The key ideological principle at the core of the global disability movement is called “the social model.” The social model of disability contends that disability is not a medical issue but rather an equality issue like gender, race, and sexuality: the problem is one of social structures, not individual bodies. In other words, environmental barriers, negative attitudes, and the inaccessibility of systems and structures are what render a person with impairment disabled. A slogan associated with the social model is “disabled by society, not by our bodies.” It is deeply resonant with a verse from Hebrews, “Make a level path for my feet, so that the lame be not disabled,” which sums up how physical environments can either enable or disabled people with different forms of embodiment. The social model enables people with impairments to stop thinking of ourselves as the problem: the true problem is the oppressive context.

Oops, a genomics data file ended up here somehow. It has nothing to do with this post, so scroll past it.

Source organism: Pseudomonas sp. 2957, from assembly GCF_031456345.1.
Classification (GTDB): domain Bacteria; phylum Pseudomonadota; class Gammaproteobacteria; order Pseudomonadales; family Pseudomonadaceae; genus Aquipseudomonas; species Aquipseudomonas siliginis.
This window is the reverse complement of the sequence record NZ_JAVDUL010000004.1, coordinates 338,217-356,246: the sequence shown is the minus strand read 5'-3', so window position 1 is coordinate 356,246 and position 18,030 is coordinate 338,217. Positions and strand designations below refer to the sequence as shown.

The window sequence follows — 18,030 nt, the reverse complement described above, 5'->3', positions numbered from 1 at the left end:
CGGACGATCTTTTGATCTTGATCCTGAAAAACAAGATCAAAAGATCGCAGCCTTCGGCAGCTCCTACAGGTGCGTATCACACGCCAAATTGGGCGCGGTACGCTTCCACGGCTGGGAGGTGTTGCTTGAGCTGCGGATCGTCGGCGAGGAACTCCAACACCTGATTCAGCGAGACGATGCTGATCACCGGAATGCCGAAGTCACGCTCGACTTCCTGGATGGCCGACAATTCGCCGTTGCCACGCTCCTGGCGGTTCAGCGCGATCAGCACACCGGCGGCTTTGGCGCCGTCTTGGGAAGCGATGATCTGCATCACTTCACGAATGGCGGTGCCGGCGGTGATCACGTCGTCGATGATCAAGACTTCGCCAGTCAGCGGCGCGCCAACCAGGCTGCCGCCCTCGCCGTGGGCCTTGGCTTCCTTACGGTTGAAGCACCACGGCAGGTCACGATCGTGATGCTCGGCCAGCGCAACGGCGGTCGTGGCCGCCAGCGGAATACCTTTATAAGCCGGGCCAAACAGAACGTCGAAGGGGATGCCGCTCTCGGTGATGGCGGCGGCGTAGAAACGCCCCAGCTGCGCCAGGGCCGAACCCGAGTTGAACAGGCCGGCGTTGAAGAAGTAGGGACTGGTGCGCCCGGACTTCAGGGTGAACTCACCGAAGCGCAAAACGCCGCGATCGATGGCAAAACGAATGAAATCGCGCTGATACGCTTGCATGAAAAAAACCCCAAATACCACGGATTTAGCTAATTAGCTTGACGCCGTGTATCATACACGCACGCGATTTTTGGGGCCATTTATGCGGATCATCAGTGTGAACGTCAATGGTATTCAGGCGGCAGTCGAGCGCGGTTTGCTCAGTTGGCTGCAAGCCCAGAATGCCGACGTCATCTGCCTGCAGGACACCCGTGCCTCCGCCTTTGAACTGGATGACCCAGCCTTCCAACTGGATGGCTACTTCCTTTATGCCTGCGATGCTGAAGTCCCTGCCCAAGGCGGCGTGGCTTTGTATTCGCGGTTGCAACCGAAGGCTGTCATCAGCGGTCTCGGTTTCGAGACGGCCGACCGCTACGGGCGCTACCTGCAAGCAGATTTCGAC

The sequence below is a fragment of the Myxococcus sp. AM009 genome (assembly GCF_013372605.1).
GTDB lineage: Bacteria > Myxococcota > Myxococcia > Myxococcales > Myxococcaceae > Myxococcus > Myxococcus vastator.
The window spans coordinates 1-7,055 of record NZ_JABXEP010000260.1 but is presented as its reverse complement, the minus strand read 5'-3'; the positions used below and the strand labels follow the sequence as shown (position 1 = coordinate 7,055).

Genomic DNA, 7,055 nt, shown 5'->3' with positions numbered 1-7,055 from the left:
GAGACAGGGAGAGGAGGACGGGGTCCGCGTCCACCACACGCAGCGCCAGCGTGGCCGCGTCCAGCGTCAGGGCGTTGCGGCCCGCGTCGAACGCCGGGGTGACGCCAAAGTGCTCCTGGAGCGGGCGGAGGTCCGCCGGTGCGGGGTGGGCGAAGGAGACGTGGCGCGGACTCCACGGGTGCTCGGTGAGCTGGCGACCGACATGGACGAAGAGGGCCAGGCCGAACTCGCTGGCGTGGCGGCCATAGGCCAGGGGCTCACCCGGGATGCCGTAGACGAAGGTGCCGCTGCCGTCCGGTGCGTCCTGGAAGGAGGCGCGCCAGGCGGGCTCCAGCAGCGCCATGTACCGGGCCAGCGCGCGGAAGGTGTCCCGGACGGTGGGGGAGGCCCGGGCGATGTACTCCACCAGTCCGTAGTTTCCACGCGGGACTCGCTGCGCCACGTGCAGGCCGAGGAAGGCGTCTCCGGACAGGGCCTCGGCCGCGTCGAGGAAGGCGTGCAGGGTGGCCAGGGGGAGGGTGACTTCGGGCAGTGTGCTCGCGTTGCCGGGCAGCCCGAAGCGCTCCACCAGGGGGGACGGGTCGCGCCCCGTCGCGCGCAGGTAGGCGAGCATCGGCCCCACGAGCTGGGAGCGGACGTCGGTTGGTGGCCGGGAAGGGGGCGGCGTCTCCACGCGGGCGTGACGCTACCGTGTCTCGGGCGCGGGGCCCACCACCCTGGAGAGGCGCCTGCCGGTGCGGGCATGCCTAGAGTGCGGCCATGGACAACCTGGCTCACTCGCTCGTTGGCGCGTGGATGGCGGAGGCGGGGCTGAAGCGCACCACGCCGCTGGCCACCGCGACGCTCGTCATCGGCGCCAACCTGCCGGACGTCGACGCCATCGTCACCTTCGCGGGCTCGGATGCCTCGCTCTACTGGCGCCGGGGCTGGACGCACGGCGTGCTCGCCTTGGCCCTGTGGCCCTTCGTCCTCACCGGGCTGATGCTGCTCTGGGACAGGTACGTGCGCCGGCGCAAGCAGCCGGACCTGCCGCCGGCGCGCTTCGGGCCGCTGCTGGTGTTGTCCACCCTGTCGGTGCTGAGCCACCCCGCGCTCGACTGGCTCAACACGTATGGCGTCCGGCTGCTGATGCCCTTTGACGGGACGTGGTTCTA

A Level Playing Field Is Not Enough
The social model of disability results in a “level playing fields” approach to equality. It is reflected in legislation such as the UN Convention on the Rights of Persons with Disabilities (2006), the Americans with Disabilities Act (1990), and many other pieces of national legislation. By drawing an analogy with gender, race, and sexuality, the social model of disability builds on the analyses and work done by feminists, racial justice movements, and LGBT organizing to stake a claim for disability rights. And to a large extent, this approach works. If people can get access to health and rehabilitation, rely on accessible transport from accessible homes to accessible schools and workplaces, and receive what human rights lawyers describe as “reasonable accommodation” in education and employment, then they can learn and earn and lead a “normal” life. Removing discrimination and making a few changes to equipment and schedules can often equalize the situation. And this has been my personal experience.
However, is this enough? For someone with a physical or sensory impairment such as paraplegia, blindness, or deafness, then it may well be. Remove the barriers, give us access, and we should be able to compete.